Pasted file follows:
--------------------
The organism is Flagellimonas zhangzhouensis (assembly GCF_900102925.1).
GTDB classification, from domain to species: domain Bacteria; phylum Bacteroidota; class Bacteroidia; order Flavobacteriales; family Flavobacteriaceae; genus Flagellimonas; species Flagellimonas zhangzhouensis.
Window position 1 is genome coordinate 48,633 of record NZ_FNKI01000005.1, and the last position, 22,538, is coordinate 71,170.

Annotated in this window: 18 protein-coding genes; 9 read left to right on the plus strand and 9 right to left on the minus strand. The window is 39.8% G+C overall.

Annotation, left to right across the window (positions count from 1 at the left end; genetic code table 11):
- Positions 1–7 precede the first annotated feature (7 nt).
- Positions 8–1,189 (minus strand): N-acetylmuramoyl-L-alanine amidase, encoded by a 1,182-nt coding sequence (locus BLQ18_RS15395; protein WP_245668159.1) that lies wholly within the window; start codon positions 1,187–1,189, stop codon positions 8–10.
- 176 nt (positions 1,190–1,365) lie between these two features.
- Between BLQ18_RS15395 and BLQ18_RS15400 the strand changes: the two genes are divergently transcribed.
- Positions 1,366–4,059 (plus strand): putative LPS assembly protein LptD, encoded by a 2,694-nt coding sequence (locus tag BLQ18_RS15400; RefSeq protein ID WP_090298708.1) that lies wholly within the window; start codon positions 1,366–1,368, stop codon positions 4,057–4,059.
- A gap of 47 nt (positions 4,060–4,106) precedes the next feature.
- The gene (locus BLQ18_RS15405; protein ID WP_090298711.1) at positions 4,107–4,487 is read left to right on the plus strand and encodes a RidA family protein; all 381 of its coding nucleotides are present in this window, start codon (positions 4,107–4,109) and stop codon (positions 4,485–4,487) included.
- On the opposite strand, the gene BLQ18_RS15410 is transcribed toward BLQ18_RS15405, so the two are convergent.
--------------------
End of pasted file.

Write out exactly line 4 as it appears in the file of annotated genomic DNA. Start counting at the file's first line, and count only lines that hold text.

Annotated in this window: 18 protein-coding genes; 9 read left to right on the plus strand and 9 right to left on the minus strand. The window is 39.8% G+C overall.